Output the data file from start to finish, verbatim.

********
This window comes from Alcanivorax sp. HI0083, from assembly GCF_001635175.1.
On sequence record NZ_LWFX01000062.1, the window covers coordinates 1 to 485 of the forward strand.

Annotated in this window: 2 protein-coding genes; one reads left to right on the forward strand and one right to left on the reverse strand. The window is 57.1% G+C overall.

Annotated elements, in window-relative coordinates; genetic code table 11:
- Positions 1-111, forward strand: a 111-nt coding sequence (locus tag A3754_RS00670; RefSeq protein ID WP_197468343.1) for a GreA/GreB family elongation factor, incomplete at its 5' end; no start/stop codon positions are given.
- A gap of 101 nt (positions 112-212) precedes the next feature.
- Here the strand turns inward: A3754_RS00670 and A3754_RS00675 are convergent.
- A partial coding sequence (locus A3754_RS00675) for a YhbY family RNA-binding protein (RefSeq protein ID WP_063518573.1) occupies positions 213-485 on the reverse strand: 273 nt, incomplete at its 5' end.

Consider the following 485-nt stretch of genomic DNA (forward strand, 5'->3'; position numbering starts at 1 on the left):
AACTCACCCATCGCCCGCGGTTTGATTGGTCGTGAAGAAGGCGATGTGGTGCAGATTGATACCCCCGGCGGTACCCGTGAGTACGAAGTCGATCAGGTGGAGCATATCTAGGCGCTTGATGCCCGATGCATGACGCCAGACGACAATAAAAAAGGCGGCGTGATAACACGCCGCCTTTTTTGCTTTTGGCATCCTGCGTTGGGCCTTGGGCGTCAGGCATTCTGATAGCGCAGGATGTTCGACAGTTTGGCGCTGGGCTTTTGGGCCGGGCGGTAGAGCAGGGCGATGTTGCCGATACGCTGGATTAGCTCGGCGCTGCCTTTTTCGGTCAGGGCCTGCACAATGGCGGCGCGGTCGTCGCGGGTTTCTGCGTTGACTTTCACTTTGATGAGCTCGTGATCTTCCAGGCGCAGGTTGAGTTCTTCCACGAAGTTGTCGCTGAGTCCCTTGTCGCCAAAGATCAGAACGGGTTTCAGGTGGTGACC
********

This window comes from Alcanivorax sp. HI0083, from assembly GCF_001635175.1.
On sequence record NZ_LWFX01000062.1, the window covers coordinates 1 to 485 of the forward strand.

Annotated in this window: 2 protein-coding genes; one reads left to right on the forward strand and one right to left on the reverse strand. The window is 57.1% G+C overall.

Annotated elements, in window-relative coordinates; genetic code table 11:
- Positions 1-111, forward strand: a 111-nt coding sequence (locus tag A3754_RS00670; RefSeq protein ID WP_197468343.1) for a GreA/GreB family elongation factor, incomplete at its 5' end; no start/stop codon positions are given.
- A gap of 101 nt (positions 112-212) precedes the next feature.
- Here the strand turns inward: A3754_RS00670 and A3754_RS00675 are convergent.
- A partial coding sequence (locus A3754_RS00675) for a YhbY family RNA-binding protein (RefSeq protein ID WP_063518573.1) occupies positions 213-485 on the reverse strand: 273 nt, incomplete at its 5' end.

Consider the following 485-nt stretch of genomic DNA (forward strand, 5'->3'; position numbering starts at 1 on the left):
AACTCACCCATCGCCCGCGGTTTGATTGGTCGTGAAGAAGGCGATGTGGTGCAGATTGATACCCCCGGCGGTACCCGTGAGTACGAAGTCGATCAGGTGGAGCATATCTAGGCGCTTGATGCCCGATGCATGACGCCAGACGACAATAAAAAAGGCGGCGTGATAACACGCCGCCTTTTTTGCTTTTGGCATCCTGCGTTGGGCCTTGGGCGTCAGGCATTCTGATAGCGCAGGATGTTCGACAGTTTGGCGCTGGGCTTTTGGGCCGGGCGGTAGAGCAGGGCGATGTTGCCGATACGCTGGATTAGCTCGGCGCTGCCTTTTTCGGTCAGGGCCTGCACAATGGCGGCGCGGTCGTCGCGGGTTTCTGCGTTGACTTTCACTTTGATGAGCTCGTGATCTTCCAGGCGCAGGTTGAGTTCTTCCACGAAGTTGTCGCTGAGTCCCTTGTCGCCAAAGATCAGAACGGGTTTCAGGTGGTGACC